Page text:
Do you feel a panic attack coming when you have to add the bibliography to your paper? Do you know where to look when you want to cite a tweet or a blog post?
The volume of citation-related questions in virtual reference proves that the message has reached Rutgers students: you must cite your sources and you must cite them right.
Although every student gets the poll on plagiarism right in any library instruction session, the road to citing right is long and winding, not mentioning bumps such as completing the task quickly and accurately––for all formats, including images, web resources, and tweets, in addition to scholarly articles.
Rutgers Libraries are there for you to help with citation management tools and thematic research guides created by expert librarians on topics such as general writing and citation formatting for your electronic resources, various citation styles (MLA, APA), and grammar and citation manuals. Other guides can also walk you through the whole process as you learn how to make your life easier with citation management apps, such as RefWorks, EndNote, or Zotero. Check out some practices and tips on citation and avoiding plagiarism by learning about the different types, or find the basics on one page.
In a fun workshop the Books We Read team recently hosted for the Work/Study Students Professional Development Series, we covered the basics in a few steps.
- Why citations matter––you want to give credit to your source and allow trace-back for verification (and avoid plagiarism).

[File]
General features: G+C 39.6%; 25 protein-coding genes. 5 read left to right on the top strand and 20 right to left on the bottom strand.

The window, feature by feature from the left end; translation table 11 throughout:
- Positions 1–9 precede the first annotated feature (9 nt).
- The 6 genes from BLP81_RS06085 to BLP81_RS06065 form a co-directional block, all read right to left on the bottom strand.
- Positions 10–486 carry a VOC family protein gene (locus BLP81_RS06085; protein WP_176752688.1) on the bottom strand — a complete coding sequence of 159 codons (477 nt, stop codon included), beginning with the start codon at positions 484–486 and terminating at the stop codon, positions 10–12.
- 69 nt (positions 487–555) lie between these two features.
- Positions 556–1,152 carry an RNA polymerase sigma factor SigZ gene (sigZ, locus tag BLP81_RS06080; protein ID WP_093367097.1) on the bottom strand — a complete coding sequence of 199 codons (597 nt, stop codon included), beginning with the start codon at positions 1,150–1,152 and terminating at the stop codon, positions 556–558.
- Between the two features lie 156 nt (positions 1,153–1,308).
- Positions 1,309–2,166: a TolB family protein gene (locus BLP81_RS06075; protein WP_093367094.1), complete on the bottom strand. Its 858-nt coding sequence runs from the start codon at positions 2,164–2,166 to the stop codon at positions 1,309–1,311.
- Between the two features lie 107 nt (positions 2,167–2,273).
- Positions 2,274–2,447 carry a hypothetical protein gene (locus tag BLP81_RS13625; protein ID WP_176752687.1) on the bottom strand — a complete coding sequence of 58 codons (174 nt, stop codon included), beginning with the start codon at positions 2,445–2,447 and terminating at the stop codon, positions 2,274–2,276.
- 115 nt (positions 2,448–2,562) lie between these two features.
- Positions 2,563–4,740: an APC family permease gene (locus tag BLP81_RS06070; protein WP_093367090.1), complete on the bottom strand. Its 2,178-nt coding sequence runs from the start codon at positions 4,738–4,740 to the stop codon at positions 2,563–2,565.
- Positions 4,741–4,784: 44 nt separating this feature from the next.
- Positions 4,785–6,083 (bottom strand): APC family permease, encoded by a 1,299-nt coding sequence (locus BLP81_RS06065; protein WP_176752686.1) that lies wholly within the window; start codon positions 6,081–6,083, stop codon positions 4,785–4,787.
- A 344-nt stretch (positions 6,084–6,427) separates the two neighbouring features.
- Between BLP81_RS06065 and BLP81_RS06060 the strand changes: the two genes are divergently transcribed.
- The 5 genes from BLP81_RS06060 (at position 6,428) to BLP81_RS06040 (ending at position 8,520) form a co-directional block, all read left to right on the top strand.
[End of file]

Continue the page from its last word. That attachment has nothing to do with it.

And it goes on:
- The elements of citation: author(s), title, journal name, publication date, volume/issue, and page numbers––or anything similar that allows verification.
- Citation formats, such as APA, MLA, Chicago, etc. all pull data from above elements, but display them differently.
- No need to remember all the commas and spaces! Citation generators and helpers are available in QuickSearch, databases, and standalone citation managers for larger projects.
- Need special formats or examples? ––> Remember the OWL, the Online Writing Lab from Purdue.
- Need an image for your presentation? ––> Search for usage right with Google Image Search.
- Already have one and can’t decide? ––> Use TinEye for reverse image search.
- The group exercise was fun for all: finding cute animals to use in an imaginary presentation is the best Friday afternoon learning activity!
Stay tuned for more about finding the correct version of a quote from your favorite book and using it in a pretty image on social media––the topic of our next workshop, a total stressbuster on December 11, the last day of the semester.
We would love to hear from you!
Did you find some pet pictures? A cute puppy? A typical sloth? That kitten with a head tilt? Upload your image for the ultimate stressbuster, a virtual pet therapy slide show before our next session on December 11.
- Part 1: Cite Right – Workshop in the Library
- Part 2: Cite Right – Confessions of an Edition Ignoramus
- Part 3: Cite Right – Phantom References
- Part 4: Cite Right – Resources from RUL
- Part 5: Cite Right – Misquotes
- Part 6: Cite Right – Images
- Part 7: Cite Right – Predators of Science
Brought to you by Books We Read at Chang.